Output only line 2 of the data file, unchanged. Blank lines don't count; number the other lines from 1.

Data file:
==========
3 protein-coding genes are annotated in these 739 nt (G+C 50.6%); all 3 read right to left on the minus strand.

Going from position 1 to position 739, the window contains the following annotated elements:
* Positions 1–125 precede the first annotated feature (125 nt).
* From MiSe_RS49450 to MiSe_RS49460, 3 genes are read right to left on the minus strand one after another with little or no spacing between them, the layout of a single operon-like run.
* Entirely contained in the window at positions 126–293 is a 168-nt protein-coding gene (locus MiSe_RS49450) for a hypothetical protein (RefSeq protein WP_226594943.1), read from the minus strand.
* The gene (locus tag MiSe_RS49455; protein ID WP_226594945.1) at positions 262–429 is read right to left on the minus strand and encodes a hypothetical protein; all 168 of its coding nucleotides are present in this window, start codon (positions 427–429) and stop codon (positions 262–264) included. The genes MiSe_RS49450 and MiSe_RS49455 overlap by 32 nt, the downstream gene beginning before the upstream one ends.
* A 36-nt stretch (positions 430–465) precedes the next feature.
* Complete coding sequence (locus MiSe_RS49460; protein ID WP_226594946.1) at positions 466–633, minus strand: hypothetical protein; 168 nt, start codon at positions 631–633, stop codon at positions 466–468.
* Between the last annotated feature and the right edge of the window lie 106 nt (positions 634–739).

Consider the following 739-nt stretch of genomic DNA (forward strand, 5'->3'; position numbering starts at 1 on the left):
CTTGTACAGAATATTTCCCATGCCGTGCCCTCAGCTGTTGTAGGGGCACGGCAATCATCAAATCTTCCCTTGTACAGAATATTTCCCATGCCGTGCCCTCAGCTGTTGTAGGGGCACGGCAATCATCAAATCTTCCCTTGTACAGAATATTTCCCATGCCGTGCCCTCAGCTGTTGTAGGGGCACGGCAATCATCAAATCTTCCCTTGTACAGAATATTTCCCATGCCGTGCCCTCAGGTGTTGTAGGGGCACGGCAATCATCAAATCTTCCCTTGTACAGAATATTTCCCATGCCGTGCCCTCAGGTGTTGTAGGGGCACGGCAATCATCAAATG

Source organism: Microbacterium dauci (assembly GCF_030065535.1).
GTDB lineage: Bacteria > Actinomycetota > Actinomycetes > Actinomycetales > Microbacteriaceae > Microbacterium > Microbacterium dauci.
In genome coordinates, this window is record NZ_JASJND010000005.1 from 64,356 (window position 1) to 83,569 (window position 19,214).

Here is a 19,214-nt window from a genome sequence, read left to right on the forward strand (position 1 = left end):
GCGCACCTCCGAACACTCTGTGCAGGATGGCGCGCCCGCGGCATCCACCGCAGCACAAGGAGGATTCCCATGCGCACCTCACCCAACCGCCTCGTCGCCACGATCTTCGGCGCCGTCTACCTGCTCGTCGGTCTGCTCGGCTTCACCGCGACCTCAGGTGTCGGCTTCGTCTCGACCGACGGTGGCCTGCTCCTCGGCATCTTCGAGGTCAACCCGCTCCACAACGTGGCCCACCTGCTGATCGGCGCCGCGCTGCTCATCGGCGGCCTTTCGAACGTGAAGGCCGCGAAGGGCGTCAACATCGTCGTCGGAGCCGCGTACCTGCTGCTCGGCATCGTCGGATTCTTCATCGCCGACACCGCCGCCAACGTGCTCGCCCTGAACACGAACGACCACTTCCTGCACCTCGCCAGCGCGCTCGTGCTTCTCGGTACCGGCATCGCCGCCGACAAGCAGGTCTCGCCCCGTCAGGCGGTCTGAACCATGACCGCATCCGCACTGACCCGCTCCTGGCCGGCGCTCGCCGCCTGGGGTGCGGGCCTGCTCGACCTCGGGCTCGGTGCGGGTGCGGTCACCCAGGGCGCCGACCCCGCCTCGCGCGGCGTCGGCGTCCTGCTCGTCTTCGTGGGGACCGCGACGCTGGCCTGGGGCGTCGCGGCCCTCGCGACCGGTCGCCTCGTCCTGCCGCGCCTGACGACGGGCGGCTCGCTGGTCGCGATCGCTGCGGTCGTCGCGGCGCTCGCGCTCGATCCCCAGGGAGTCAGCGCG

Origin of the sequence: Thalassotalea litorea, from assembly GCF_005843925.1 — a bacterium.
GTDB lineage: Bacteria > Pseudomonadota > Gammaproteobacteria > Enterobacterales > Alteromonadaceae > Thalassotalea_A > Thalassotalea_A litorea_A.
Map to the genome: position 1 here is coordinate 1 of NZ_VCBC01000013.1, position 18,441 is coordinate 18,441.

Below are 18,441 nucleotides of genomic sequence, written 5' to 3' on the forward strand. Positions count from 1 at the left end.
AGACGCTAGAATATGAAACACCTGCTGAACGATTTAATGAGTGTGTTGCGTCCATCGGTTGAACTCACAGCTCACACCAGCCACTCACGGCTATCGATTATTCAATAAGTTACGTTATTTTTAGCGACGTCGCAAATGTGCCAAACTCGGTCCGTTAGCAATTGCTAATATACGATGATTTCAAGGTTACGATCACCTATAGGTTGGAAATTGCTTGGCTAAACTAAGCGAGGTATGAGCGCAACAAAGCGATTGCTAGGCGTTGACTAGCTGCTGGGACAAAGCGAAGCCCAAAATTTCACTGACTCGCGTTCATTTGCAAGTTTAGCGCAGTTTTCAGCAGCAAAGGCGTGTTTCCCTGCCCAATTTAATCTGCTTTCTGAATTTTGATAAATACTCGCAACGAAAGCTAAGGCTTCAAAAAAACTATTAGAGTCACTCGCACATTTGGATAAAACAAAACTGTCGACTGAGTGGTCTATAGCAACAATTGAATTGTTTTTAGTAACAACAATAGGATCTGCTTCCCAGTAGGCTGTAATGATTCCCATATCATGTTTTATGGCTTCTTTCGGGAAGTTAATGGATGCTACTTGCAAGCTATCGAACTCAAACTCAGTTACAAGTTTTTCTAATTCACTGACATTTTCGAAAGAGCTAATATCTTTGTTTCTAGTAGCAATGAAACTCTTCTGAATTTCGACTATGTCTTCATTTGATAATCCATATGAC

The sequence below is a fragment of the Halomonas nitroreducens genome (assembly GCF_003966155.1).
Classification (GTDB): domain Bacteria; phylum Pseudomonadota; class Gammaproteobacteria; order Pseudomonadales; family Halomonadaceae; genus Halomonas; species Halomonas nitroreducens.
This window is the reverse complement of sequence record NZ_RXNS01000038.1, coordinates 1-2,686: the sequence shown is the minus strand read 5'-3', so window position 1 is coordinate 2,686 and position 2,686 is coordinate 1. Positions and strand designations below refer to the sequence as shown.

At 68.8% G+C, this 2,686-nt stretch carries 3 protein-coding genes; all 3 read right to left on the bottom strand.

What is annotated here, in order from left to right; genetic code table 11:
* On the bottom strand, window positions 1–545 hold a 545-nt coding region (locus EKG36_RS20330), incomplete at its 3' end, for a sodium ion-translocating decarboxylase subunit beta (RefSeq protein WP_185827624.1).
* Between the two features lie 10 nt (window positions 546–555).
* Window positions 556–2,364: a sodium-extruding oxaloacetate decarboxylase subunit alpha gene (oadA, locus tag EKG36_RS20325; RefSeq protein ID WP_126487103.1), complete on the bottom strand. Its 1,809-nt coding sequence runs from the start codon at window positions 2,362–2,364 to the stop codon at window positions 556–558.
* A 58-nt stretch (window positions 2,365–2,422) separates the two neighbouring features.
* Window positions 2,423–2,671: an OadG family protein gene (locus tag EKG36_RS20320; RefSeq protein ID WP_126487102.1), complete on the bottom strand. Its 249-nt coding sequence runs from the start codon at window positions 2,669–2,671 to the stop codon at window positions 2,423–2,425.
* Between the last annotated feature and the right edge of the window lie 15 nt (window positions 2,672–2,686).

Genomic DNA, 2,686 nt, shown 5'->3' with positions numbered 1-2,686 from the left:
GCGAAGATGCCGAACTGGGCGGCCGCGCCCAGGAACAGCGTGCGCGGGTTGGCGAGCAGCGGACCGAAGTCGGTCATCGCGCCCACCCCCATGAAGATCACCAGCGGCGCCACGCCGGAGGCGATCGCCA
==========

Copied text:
Going from position 1 to position 739, the window contains the following annotated elements: